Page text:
3aIT Blog

Putting electronics that you've just spilt your coffee all over into uncooked rice in the hopes of drying it out is one of those things that many of us have absorbed as fact in a similar way to what you're supposed to do to ease a jellyfish sting. However, much like the latter example, it appears common knowledge is wrong in this case too.

The EU has now set a deadline for all manufacturers of phones and other portable electronic devices to move over to USB-C charging ports if they're not already using them. From December 28th 2024, all portable devices (including iPhones and iPads) must be using this port. But Apple may not be the only ones displeased about this...

Don't worry - nothing to do with pandemics! You may remember a lot of reporting on attacks using so-called "Pegasus" spyware a while back, which allowed attackers pretty much full access to any phone with no known fix. This new feature coming to iPhones is intended to mitigate this risk somewhat.

In our blog last month, we mentioned a proposed new EU law that will compel Apple to allow other rival web browsers on their iThings. This month, reports suggest we will soon be seeing the effects of a previous EU ruling across the whole iOS range that will have a big impact on how those devices will be charged in the future.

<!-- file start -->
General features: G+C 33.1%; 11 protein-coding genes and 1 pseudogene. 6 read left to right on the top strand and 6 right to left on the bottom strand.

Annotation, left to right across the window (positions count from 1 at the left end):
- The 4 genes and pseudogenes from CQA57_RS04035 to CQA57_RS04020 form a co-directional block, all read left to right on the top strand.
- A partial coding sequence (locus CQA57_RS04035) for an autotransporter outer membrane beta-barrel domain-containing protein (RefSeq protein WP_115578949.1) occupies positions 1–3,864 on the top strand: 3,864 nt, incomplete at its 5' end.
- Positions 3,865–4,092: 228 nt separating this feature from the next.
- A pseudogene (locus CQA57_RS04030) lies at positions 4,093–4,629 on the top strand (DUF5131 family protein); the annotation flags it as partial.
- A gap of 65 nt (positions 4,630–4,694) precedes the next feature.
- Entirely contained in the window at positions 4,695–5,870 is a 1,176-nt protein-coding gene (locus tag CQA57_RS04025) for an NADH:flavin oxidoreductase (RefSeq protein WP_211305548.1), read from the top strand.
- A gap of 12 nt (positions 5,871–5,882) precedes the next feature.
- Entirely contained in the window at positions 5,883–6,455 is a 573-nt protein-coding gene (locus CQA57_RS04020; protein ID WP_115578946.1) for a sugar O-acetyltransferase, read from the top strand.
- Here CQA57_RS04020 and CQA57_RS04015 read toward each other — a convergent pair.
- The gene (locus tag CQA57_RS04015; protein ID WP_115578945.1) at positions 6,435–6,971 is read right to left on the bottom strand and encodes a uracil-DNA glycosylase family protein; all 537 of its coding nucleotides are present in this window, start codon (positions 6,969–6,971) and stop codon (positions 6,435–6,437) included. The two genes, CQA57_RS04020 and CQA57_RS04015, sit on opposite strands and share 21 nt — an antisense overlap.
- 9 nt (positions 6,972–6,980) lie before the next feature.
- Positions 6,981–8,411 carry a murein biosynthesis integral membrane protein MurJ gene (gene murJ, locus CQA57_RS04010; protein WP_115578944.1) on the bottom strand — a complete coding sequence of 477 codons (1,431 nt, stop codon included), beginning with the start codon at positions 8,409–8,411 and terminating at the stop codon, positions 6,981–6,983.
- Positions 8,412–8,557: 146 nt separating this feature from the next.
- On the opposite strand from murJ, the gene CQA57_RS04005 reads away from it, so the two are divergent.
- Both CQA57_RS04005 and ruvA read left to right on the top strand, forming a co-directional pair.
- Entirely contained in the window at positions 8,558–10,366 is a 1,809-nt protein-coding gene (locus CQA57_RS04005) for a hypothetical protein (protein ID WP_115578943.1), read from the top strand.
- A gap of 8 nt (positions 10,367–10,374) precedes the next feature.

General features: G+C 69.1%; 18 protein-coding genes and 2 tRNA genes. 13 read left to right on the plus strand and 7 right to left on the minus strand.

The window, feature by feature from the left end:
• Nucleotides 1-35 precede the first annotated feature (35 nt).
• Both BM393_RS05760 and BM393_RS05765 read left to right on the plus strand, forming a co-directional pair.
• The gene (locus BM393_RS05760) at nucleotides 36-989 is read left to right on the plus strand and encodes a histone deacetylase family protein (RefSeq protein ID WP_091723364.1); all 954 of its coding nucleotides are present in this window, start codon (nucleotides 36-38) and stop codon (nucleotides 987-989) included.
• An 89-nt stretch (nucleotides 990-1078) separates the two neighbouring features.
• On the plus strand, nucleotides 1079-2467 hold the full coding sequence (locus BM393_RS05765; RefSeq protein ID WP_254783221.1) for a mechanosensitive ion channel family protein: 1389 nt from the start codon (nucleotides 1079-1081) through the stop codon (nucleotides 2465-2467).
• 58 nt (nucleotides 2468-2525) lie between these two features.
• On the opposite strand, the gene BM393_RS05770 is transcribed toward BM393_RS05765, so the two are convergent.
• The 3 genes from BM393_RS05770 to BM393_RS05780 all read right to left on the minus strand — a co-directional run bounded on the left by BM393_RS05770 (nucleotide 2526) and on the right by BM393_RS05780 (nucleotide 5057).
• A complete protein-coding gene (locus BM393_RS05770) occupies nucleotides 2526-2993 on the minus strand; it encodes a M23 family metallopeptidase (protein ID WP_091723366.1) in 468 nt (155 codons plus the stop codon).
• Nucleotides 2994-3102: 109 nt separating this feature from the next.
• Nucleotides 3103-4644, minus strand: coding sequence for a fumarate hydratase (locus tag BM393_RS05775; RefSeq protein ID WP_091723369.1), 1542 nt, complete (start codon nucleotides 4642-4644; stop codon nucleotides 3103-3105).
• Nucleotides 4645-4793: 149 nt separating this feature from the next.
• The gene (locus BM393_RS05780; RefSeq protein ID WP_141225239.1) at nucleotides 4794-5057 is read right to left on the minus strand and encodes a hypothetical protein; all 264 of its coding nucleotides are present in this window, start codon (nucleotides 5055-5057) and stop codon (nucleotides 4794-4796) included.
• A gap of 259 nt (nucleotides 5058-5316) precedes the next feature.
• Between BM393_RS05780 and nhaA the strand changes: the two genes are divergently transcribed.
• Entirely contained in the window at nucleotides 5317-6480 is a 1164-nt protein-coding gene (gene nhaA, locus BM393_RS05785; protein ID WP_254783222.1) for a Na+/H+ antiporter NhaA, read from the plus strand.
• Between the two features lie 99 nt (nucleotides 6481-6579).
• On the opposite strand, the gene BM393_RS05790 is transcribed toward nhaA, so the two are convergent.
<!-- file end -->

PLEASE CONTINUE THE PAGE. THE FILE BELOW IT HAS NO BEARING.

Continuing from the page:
According to recent reports, legislation is currently being finalised that will force Apple to allow iOS users to fully run browsers other than Safari in the EU, at least (and therefore likely also the UK as well if past EU rulings on similar matters since we've left are any guage).

Shortly after we published our blog last month asking whether Apple's child safety plan was the thin end of the wedge, they announced that they would be delaying these plans. While we won't take full credit for this, what has Apple decided to do here, exactly?

In this new age of regular video meetings and family catchups, many of us are using our webcams more than ever. This naturally causes people to be more alert to its presence and the potential for embarrassment if it captures something unintended by accident or malice. Webcam covers are an obvious solution to this, but Apple is warning people to be very careful with them.

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